Spousal Maintenance

This relates to the payment of maintenance by one spouse to the other for their support. There is a legal responsibility in Ireland on spouses to maintain each other in accordance with their means. Spousal maintenance generally arises where one spouse is financially dependent on the other and/or where there is a significant disparity of income between the spouses. In making a spousal maintenance order the Courts will be guided by the financial needs of both parties.

Child Maintenance

There is a legal responsibility in Ireland on parents, whether married or unmarried, to maintain dependent children in accordance with their means. Maintenance can be paid periodically (i.e., weekly or monthly) or in a lump sum. In Ireland, paying maintenance does not in itself give a parent access or guardianship rights.

In situations where parents are separated, they can make informal agreements regarding maintenance. This can work well where both parties are reasonable and fair - but it is difficult to assess informally how much maintenance should be paid. If parents find it difficult to come to an arrangement which satisfies both parties, they may find that mediation can help. Alternatively, each side can engage their own legal advice who will act as negotiator of an agreement. Both parties can then sign this agreement which can later be made a rule of court. A rule of court means that these agreements have the same effect as a maintenance order. Informal agreements can include a property transfer or a lump sum payment but it cannot rule out the possibility of applying for a maintenance order through the courts in the future.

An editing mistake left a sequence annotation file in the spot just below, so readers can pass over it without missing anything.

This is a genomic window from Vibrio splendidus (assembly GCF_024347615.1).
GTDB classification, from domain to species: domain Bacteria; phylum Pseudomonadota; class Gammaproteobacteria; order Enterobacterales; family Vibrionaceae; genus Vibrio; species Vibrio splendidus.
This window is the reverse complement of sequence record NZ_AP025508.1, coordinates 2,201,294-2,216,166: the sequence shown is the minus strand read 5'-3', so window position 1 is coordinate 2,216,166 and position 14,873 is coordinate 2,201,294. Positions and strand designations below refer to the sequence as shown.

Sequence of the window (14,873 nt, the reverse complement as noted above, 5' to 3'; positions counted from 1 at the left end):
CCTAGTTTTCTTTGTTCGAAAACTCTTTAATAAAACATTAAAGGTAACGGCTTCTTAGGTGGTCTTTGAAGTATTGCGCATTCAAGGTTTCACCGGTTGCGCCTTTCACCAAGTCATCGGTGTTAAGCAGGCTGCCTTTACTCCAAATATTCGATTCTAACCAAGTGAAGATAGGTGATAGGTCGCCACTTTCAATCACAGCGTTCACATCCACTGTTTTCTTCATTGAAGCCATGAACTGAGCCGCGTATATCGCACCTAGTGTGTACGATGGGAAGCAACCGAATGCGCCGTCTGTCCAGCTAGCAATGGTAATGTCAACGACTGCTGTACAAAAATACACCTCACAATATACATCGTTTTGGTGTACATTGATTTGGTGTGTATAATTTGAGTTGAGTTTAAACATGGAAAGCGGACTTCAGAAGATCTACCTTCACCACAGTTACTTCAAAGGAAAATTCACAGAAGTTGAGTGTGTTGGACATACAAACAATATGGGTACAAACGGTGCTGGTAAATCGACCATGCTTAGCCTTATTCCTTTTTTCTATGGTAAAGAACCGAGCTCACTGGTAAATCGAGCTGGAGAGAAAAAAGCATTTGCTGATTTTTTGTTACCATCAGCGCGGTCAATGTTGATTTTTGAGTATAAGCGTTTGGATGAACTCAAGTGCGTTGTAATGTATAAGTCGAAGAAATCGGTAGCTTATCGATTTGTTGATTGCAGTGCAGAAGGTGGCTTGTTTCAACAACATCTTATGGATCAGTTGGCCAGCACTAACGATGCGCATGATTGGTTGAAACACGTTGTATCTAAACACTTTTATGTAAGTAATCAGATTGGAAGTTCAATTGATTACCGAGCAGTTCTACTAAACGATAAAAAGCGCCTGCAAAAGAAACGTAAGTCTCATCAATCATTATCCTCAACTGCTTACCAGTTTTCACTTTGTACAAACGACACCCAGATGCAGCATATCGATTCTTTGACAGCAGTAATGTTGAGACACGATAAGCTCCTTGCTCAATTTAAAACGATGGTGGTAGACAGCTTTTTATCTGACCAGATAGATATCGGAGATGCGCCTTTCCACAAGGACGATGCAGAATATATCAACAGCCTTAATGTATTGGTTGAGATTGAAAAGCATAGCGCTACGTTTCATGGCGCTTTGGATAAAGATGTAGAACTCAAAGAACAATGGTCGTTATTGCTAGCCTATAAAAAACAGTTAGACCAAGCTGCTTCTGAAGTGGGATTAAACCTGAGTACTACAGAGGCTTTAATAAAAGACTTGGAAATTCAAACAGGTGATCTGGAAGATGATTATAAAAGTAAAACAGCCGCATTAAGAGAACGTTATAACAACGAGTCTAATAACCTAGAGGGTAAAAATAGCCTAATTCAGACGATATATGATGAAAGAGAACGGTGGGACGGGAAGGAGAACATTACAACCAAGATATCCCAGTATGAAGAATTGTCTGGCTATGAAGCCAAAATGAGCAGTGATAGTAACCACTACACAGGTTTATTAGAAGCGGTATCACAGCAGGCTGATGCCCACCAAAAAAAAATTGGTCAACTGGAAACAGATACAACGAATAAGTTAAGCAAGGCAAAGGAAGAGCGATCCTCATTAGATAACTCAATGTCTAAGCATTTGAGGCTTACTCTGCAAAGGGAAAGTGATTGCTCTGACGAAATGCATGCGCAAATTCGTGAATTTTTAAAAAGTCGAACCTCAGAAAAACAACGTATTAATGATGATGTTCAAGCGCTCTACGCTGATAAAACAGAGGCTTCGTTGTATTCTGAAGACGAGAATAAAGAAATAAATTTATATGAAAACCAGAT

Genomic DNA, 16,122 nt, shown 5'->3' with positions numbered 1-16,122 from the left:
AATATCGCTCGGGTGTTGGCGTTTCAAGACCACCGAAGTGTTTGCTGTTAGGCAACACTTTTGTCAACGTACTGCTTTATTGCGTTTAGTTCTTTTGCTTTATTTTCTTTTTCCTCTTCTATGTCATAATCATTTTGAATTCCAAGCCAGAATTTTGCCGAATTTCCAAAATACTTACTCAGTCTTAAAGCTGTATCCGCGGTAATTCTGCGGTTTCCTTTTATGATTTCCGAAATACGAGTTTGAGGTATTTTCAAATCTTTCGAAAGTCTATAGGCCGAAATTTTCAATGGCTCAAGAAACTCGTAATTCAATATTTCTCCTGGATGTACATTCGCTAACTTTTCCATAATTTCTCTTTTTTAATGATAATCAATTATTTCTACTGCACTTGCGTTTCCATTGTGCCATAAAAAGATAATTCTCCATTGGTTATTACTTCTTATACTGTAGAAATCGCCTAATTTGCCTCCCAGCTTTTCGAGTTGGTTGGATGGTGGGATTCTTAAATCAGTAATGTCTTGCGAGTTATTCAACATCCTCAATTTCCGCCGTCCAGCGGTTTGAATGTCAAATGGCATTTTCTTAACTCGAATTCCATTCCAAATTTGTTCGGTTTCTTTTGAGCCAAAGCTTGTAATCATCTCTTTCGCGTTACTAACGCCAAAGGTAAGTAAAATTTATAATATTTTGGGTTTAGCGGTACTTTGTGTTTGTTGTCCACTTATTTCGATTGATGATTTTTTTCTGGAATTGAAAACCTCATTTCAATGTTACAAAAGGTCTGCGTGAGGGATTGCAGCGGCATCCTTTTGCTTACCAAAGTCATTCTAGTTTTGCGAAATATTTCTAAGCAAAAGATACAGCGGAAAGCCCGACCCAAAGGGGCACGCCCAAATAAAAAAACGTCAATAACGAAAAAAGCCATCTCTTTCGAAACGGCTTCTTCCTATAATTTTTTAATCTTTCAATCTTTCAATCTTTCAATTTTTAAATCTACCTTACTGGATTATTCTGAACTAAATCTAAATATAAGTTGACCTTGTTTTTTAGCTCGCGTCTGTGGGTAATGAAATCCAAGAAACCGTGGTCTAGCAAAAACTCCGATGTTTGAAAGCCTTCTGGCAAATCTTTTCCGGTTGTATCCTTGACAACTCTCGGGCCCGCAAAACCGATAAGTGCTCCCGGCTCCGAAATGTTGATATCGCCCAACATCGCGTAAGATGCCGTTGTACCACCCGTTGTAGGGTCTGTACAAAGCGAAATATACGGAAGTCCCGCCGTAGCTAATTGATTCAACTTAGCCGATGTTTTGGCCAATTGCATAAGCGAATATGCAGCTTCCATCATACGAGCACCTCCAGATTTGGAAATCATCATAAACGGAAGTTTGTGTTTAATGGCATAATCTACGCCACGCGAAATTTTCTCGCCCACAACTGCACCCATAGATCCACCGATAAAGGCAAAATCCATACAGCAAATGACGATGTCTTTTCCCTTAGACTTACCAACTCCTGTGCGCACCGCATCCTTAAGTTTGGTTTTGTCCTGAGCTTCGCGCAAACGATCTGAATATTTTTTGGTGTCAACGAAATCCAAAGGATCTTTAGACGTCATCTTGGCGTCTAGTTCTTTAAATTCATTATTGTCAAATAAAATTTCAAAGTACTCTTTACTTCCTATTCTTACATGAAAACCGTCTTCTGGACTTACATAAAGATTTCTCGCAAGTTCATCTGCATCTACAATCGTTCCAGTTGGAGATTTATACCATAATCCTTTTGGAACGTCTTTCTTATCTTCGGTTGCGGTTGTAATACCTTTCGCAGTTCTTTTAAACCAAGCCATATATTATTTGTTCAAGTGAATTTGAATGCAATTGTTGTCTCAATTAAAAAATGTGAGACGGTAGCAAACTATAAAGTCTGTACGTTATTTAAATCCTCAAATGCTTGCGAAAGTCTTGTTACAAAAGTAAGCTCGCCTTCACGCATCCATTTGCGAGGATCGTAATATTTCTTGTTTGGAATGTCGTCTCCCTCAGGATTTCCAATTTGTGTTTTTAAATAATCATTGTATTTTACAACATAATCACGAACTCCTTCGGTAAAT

If the parties cannot agree upon maintenance, either party can apply to court for a maintenance order. An application for maintenance can be brought either in the District or Circuit Court. Each party must disclose their finances to the court and the judge will consider the needs of the child/children taking into account all of the family's circumstances when making a maintenance order.